Litigation » Perverse Twist On “Black Lives Matter” For A Novel Insurance Scheme

Perverse Twist On “Black Lives Matter” For A Novel Insurance Scheme

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November 4, 2015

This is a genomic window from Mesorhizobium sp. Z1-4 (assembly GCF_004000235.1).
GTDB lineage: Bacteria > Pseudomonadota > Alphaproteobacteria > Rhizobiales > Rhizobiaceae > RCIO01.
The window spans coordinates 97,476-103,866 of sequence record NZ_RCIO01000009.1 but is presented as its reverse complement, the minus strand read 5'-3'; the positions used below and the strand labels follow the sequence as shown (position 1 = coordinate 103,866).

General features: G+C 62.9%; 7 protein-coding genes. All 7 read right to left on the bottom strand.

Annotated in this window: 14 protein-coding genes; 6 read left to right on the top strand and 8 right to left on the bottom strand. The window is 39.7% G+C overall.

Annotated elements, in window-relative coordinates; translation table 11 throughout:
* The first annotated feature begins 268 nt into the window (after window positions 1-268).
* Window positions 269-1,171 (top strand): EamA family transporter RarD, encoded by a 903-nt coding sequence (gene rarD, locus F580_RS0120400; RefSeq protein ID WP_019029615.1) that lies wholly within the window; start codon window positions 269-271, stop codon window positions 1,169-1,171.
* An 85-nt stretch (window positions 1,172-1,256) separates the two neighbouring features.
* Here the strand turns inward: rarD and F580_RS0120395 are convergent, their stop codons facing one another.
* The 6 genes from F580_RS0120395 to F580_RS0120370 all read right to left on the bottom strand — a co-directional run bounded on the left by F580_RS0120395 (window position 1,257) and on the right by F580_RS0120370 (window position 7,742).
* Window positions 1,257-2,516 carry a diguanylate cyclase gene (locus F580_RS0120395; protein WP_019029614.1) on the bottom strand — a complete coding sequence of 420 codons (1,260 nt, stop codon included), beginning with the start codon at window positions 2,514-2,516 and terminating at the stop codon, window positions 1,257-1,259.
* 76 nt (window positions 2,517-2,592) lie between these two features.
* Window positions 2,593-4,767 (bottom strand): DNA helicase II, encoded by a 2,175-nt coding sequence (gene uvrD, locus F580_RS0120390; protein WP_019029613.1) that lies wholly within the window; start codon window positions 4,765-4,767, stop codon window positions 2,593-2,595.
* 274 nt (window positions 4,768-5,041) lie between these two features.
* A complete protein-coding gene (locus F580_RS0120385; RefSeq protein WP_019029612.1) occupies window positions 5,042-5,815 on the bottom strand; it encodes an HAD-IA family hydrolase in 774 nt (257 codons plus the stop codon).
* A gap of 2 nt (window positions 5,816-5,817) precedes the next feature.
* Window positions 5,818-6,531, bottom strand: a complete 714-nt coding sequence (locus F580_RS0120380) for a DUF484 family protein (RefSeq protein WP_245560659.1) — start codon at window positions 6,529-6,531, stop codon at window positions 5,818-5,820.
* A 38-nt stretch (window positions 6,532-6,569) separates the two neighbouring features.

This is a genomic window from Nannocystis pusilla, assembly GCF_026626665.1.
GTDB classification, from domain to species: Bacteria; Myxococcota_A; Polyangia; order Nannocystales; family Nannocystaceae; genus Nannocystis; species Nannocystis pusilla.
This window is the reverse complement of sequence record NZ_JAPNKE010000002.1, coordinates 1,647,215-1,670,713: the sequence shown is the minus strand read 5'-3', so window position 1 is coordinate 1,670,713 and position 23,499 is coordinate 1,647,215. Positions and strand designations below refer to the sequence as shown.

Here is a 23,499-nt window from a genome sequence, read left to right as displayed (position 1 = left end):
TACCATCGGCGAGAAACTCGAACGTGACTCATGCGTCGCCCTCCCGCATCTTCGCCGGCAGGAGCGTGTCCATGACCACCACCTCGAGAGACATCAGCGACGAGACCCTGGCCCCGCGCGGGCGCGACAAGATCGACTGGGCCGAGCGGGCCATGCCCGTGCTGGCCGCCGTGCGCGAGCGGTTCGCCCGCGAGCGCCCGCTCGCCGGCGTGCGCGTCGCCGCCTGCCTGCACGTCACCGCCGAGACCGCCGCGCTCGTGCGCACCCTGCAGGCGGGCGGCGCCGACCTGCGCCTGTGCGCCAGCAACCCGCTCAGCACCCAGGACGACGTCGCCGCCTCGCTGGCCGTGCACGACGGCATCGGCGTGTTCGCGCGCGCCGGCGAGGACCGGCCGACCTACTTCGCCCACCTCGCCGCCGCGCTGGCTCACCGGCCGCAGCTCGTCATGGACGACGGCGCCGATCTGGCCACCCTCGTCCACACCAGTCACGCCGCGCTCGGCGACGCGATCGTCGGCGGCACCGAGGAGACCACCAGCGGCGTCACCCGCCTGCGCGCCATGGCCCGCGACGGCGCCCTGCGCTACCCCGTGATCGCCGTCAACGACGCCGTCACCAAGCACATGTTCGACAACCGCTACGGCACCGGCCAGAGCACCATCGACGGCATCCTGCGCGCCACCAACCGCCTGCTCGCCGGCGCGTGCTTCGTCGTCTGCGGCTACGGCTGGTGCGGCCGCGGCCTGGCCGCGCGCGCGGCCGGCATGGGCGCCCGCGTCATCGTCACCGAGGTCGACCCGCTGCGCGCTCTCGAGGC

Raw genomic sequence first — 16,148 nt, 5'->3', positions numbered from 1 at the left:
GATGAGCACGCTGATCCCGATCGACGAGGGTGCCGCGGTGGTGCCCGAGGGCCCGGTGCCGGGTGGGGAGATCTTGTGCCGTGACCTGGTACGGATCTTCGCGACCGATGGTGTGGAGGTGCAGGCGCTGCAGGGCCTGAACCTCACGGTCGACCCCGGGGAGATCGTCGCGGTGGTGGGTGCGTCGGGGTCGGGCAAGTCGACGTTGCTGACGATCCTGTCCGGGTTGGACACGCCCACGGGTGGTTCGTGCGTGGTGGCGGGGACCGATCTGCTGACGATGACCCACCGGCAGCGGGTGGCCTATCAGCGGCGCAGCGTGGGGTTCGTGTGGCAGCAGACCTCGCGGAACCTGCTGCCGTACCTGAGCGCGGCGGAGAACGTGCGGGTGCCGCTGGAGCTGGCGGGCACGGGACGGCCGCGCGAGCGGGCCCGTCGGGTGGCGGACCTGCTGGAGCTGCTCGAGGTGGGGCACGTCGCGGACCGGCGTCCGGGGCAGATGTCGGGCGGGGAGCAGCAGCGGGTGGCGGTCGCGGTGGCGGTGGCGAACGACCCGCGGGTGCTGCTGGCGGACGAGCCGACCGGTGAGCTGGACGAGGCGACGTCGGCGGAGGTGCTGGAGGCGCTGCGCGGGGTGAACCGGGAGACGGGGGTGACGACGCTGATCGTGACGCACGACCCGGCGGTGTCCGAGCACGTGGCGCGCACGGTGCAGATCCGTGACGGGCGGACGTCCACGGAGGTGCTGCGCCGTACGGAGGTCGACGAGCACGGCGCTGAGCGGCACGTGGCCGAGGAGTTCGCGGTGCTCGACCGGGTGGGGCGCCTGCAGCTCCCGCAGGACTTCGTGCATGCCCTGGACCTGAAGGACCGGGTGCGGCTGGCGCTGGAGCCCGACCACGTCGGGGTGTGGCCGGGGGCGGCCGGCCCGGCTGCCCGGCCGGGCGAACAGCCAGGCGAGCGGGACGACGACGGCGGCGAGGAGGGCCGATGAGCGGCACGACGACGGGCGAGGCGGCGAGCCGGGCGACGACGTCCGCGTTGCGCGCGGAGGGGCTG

The underlying matter in a recent appeals court decision was a phenomenon known as “STOLI,” or “stranger-originated life insurance.” The Seventh Circuit Court of Appeals upheld a district court decision that concluded one such policy was illegal, although neither the carrier nor the initial client were deemed culpable. Indeed the court ruled that Ohio National Life Assurance Corporation could keep the premiums that the defendants had paid, and would also be awarded attorneys’ fees. As explained in a client alert from Drinker Biddle & Reath, the defendants in the case had enlisted elderly individuals, primarily African-Americans, to obtain life insurance, soon thereafter transferring the beneficial interest to themselves and then selling it in the secondary market. The individuals who were insured, according to the court, were not involved, other than by lending their names and signatures to the applications. The defendants, and then the investors, paid all the premiums. African-Americans, the court noted, were targeted because statistically they have shorter life spans.

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